Vivek Chhetri, TT, Darjeeling, July 14: The Darjeeling Tea Association today requested the Centre to amend the Indo-Nepal Free Trade Agreement to stem the flow of brew from the neighbouring country to India as it was affecting the local industry and had an adverse impact on the world’s most famous tea.
Addressing the annual general meeting of the DTA here, its chairman Sheo Shankar Bagaria said: “Tea from our neighbouring country Nepal is imported under Indo-Nepal Free Trade Agreement and sold to the unsuspecting Indian consumers in the retail loose tea markets. The teas are imported at very low prices. The tea industry in the neighbouring country is mostly an unorganised sector.”
He said the Indian Tea Industry provided permanent employment and had social commitments. But wages in the neighbouring country are 50 per cent low, he added.
“The low priced orthodox tea import is affecting the demand and prices of Darjeeling Tea,” said Bagaria.
President Pranab Mukherjee was the chief guest at the meeting.
Sandeep Mukherjee, the principal advisor to the DTA, said: “As per the Indo-Nepal Free Trade Agreement of 1954, Nepal tea can be imported into India without any import duty. There is also this issue of Nepal tea being sold as Darjeeling Tea.”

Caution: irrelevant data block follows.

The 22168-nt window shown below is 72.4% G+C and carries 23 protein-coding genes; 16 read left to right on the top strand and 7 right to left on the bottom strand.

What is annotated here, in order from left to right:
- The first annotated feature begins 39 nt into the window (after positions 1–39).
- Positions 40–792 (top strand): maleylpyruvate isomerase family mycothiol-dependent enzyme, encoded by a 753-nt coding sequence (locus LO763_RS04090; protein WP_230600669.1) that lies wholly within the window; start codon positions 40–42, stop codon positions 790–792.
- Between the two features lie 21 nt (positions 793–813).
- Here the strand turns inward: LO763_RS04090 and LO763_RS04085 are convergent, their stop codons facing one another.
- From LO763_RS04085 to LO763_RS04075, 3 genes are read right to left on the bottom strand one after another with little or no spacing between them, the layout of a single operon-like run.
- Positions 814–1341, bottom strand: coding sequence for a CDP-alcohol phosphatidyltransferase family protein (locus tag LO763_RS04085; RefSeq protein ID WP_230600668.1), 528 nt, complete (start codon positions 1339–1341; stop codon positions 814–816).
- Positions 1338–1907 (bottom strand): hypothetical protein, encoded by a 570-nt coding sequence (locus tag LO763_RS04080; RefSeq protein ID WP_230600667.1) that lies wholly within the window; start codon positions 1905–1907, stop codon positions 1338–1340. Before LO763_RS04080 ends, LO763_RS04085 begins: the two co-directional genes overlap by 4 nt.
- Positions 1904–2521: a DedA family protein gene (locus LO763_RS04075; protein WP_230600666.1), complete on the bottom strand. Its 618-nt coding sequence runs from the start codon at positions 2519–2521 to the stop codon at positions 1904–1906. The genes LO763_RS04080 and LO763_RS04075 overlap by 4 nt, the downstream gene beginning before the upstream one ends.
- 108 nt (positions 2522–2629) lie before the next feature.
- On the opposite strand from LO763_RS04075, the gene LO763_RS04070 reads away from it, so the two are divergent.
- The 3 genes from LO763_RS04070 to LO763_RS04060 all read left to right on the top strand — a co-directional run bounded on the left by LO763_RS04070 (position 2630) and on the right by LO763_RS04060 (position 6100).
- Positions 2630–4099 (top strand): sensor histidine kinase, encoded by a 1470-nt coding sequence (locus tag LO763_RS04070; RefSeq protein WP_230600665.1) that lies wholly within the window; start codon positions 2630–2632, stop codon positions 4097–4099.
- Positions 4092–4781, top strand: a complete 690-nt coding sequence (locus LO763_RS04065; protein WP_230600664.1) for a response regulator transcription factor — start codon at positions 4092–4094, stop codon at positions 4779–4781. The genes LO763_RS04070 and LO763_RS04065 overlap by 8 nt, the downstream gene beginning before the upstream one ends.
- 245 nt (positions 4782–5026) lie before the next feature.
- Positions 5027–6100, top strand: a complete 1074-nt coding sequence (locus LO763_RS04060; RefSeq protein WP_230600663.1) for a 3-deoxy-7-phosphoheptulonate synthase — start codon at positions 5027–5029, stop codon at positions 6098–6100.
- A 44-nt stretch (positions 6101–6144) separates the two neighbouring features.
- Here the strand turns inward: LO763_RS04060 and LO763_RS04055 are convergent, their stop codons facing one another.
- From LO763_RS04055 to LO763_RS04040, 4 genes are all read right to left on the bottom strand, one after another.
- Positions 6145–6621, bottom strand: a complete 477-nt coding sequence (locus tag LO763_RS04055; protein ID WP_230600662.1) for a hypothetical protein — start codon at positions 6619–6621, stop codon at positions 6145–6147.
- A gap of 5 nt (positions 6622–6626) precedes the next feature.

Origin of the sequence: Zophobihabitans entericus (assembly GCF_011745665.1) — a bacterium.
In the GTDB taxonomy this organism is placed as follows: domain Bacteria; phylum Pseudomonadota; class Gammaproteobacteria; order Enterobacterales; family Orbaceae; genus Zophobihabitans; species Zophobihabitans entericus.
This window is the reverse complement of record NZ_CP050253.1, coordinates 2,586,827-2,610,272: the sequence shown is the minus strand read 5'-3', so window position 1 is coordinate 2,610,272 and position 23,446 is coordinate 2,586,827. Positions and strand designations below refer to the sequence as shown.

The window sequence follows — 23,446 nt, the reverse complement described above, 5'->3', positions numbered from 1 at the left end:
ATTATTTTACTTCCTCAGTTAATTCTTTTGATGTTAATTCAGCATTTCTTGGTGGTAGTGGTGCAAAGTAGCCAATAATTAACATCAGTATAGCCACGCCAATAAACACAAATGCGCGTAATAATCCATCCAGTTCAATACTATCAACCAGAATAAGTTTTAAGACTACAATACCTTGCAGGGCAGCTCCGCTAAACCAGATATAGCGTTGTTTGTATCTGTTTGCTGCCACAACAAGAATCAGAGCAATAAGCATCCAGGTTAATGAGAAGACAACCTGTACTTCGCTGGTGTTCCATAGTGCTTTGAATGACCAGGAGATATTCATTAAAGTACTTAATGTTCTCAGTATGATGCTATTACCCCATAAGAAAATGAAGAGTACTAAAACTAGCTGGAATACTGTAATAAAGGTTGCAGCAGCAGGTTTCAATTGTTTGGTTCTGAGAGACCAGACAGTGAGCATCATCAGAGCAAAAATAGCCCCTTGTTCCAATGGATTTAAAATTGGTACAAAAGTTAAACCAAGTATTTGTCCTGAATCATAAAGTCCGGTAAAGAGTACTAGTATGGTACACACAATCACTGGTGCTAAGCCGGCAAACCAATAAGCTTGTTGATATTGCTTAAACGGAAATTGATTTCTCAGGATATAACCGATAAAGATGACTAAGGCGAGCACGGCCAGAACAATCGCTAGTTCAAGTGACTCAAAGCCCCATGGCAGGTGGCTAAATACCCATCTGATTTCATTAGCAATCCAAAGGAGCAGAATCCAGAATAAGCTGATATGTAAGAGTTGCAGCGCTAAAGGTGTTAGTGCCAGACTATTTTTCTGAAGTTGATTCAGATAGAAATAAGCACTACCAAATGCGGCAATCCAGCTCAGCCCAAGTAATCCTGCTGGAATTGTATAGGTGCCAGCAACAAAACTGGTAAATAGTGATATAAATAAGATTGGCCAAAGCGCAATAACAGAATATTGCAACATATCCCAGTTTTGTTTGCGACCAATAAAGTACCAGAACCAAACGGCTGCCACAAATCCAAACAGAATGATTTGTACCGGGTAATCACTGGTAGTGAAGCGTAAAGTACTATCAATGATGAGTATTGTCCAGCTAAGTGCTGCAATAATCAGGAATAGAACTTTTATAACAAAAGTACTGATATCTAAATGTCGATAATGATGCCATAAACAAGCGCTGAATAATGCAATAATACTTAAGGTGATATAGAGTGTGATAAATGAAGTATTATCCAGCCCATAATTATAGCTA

There are over 80 tea gardens in the Darjeeling hills, employing nearly 60,000 permanent workers and 40,000 seasonal labourers.
India had given Geographic Indicator status to Darjeeling Tea in 2003. The GI tag implies that only the produce of a particular area can be sold using its generic name.
Bagaria said: “We understand that there is ongoing negotiation on the Indio-Nepal free Trade Agreement which will come up for renewal in the year 2017. We appeal to the Union government to take necessary steps to amend the agreement to not allow the import of orthodox variety of teas to protect the intellectual property rights of the fame Darjeeling Tea.”